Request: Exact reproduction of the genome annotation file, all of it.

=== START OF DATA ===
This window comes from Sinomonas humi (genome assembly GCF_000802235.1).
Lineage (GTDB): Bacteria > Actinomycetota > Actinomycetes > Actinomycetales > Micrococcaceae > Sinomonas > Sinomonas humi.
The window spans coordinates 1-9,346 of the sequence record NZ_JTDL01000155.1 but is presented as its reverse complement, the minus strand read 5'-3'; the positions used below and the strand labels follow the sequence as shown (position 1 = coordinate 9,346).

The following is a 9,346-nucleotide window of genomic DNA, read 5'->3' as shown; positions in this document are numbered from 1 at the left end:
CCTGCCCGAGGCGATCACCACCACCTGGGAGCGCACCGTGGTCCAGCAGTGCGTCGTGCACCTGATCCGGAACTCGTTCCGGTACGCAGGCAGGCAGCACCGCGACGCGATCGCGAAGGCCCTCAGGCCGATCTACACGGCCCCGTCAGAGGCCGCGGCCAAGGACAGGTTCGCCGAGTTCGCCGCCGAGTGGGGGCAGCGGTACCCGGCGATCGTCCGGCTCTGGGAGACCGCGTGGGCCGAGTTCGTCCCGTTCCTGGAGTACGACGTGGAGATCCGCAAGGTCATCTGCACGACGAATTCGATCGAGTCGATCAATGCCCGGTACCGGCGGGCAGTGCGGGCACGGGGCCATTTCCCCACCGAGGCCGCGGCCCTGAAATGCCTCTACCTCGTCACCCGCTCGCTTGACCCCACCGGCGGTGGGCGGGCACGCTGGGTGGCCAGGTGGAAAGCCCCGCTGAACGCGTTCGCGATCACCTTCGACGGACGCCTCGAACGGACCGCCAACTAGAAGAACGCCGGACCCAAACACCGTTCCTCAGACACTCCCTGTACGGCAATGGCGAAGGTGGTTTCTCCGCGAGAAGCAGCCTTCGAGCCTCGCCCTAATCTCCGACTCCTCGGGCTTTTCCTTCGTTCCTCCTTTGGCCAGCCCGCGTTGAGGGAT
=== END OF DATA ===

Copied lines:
This window comes from Sinomonas humi (genome assembly GCF_000802235.1).
Lineage (GTDB): Bacteria > Actinomycetota > Actinomycetes > Actinomycetales > Micrococcaceae > Sinomonas > Sinomonas humi.
The window spans coordinates 1-9,346 of the sequence record NZ_JTDL01000155.1 but is presented as its reverse complement, the minus strand read 5'-3'; the positions used below and the strand labels follow the sequence as shown (position 1 = coordinate 9,346).

The following is a 9,346-nucleotide window of genomic DNA, read 5'->3' as shown; positions in this document are numbered from 1 at the left end:
CCTGCCCGAGGCGATCACCACCACCTGGGAGCGCACCGTGGTCCAGCAGTGCGTCGTGCACCTGATCCGGAACTCGTTCCGGTACGCAGGCAGGCAGCACCGCGACGCGATCGCGAAGGCCCTCAGGCCGATCTACACGGCCCCGTCAGAGGCCGCGGCCAAGGACAGGTTCGCCGAGTTCGCCGCCGAGTGGGGGCAGCGGTACCCGGCGATCGTCCGGCTCTGGGAGACCGCGTGGGCCGAGTTCGTCCCGTTCCTGGAGTACGACGTGGAGATCCGCAAGGTCATCTGCACGACGAATTCGATCGAGTCGATCAATGCCCGGTACCGGCGGGCAGTGCGGGCACGGGGCCATTTCCCCACCGAGGCCGCGGCCCTGAAATGCCTCTACCTCGTCACCCGCTCGCTTGACCCCACCGGCGGTGGGCGGGCACGCTGGGTGGCCAGGTGGAAAGCCCCGCTGAACGCGTTCGCGATCACCTTCGACGGACGCCTCGAACGGACCGCCAACTAGAAGAACGCCGGACCCAAACACCGTTCCTCAGACACTCCCTGTACGGCAATGGCGAAGGTGGTTTCTCCGCGAGAAGCAGCCTTCGAGCCTCGCCCTAATCTCCGACTCCTCGGGCTTTTCCTTCGTTCCTCCTTTGGCCAGCCCGCGTTGAGGGAT